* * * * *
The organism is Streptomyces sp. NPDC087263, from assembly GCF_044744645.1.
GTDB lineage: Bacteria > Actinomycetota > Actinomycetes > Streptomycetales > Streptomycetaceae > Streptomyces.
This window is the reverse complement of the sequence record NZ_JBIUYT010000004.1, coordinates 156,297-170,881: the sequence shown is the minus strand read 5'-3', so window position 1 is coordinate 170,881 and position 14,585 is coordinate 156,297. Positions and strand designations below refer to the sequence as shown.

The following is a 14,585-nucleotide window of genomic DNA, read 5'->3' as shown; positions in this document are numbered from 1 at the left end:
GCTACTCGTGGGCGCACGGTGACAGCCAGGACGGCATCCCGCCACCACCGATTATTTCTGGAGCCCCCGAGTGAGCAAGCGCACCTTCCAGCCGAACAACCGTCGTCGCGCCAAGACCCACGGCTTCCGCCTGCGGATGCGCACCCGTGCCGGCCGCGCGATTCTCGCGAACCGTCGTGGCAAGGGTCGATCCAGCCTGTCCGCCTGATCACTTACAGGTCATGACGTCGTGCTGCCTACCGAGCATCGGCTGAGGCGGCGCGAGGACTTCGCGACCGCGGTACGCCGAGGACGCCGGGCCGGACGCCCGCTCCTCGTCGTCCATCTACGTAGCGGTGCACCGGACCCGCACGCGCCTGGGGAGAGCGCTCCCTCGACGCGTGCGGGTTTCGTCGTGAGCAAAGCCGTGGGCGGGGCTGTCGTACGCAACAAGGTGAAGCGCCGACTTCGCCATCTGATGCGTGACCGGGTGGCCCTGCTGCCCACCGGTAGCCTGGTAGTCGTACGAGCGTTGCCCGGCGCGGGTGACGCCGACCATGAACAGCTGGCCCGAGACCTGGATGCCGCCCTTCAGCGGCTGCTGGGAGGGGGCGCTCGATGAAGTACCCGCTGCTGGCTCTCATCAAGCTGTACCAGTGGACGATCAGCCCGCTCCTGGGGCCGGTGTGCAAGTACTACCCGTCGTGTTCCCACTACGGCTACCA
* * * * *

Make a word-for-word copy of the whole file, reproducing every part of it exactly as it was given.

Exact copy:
The organism is Streptomyces sp. NPDC087263, from assembly GCF_044744645.1.
GTDB lineage: Bacteria > Actinomycetota > Actinomycetes > Streptomycetales > Streptomycetaceae > Streptomyces.
This window is the reverse complement of the sequence record NZ_JBIUYT010000004.1, coordinates 156,297-170,881: the sequence shown is the minus strand read 5'-3', so window position 1 is coordinate 170,881 and position 14,585 is coordinate 156,297. Positions and strand designations below refer to the sequence as shown.

The following is a 14,585-nucleotide window of genomic DNA, read 5'->3' as shown; positions in this document are numbered from 1 at the left end:
GCTACTCGTGGGCGCACGGTGACAGCCAGGACGGCATCCCGCCACCACCGATTATTTCTGGAGCCCCCGAGTGAGCAAGCGCACCTTCCAGCCGAACAACCGTCGTCGCGCCAAGACCCACGGCTTCCGCCTGCGGATGCGCACCCGTGCCGGCCGCGCGATTCTCGCGAACCGTCGTGGCAAGGGTCGATCCAGCCTGTCCGCCTGATCACTTACAGGTCATGACGTCGTGCTGCCTACCGAGCATCGGCTGAGGCGGCGCGAGGACTTCGCGACCGCGGTACGCCGAGGACGCCGGGCCGGACGCCCGCTCCTCGTCGTCCATCTACGTAGCGGTGCACCGGACCCGCACGCGCCTGGGGAGAGCGCTCCCTCGACGCGTGCGGGTTTCGTCGTGAGCAAAGCCGTGGGCGGGGCTGTCGTACGCAACAAGGTGAAGCGCCGACTTCGCCATCTGATGCGTGACCGGGTGGCCCTGCTGCCCACCGGTAGCCTGGTAGTCGTACGAGCGTTGCCCGGCGCGGGTGACGCCGACCATGAACAGCTGGCCCGAGACCTGGATGCCGCCCTTCAGCGGCTGCTGGGAGGGGGCGCTCGATGAAGTACCCGCTGCTGGCTCTCATCAAGCTGTACCAGTGGACGATCAGCCCGCTCCTGGGGCCGGTGTGCAAGTACTACCCGTCGTGTTCCCACTACGGCTACCA